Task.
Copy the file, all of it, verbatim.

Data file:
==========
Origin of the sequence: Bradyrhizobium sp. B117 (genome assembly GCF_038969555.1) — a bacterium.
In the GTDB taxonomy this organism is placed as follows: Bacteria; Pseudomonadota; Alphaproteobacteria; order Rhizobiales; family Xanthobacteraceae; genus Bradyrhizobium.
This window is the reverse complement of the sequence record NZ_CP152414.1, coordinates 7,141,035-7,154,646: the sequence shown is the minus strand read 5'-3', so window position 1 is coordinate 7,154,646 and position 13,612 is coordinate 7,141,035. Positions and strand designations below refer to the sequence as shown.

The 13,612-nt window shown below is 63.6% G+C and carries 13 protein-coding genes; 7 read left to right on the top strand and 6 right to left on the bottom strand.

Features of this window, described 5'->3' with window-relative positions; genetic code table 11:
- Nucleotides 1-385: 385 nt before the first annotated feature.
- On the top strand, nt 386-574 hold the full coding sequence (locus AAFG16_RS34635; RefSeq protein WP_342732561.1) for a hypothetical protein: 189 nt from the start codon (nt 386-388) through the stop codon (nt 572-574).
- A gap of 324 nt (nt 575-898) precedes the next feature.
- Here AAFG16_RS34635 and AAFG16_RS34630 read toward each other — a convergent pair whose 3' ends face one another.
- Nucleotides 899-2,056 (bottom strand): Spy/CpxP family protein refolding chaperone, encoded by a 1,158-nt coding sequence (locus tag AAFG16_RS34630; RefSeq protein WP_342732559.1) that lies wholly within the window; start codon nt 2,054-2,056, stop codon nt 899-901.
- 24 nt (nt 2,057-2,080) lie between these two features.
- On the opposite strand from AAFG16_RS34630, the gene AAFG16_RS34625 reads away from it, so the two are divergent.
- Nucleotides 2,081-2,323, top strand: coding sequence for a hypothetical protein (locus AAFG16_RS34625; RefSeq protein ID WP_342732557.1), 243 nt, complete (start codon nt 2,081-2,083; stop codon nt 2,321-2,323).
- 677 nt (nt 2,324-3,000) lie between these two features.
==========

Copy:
Origin of the sequence: Bradyrhizobium sp. B117 (genome assembly GCF_038969555.1) — a bacterium.
In the GTDB taxonomy this organism is placed as follows: Bacteria; Pseudomonadota; Alphaproteobacteria; order Rhizobiales; family Xanthobacteraceae; genus Bradyrhizobium.
This window is the reverse complement of the sequence record NZ_CP152414.1, coordinates 7,141,035-7,154,646: the sequence shown is the minus strand read 5'-3', so window position 1 is coordinate 7,154,646 and position 13,612 is coordinate 7,141,035. Positions and strand designations below refer to the sequence as shown.

The 13,612-nt window shown below is 63.6% G+C and carries 13 protein-coding genes; 7 read left to right on the top strand and 6 right to left on the bottom strand.

Features of this window, described 5'->3' with window-relative positions; genetic code table 11:
- Nucleotides 1-385: 385 nt before the first annotated feature.
- On the top strand, nt 386-574 hold the full coding sequence (locus AAFG16_RS34635; RefSeq protein WP_342732561.1) for a hypothetical protein: 189 nt from the start codon (nt 386-388) through the stop codon (nt 572-574).
- A gap of 324 nt (nt 575-898) precedes the next feature.
- Here AAFG16_RS34635 and AAFG16_RS34630 read toward each other — a convergent pair whose 3' ends face one another.
- Nucleotides 899-2,056 (bottom strand): Spy/CpxP family protein refolding chaperone, encoded by a 1,158-nt coding sequence (locus tag AAFG16_RS34630; RefSeq protein WP_342732559.1) that lies wholly within the window; start codon nt 2,054-2,056, stop codon nt 899-901.
- 24 nt (nt 2,057-2,080) lie between these two features.
- On the opposite strand from AAFG16_RS34630, the gene AAFG16_RS34625 reads away from it, so the two are divergent.
- Nucleotides 2,081-2,323, top strand: coding sequence for a hypothetical protein (locus AAFG16_RS34625; RefSeq protein ID WP_342732557.1), 243 nt, complete (start codon nt 2,081-2,083; stop codon nt 2,321-2,323).
- 677 nt (nt 2,324-3,000) lie between these two features.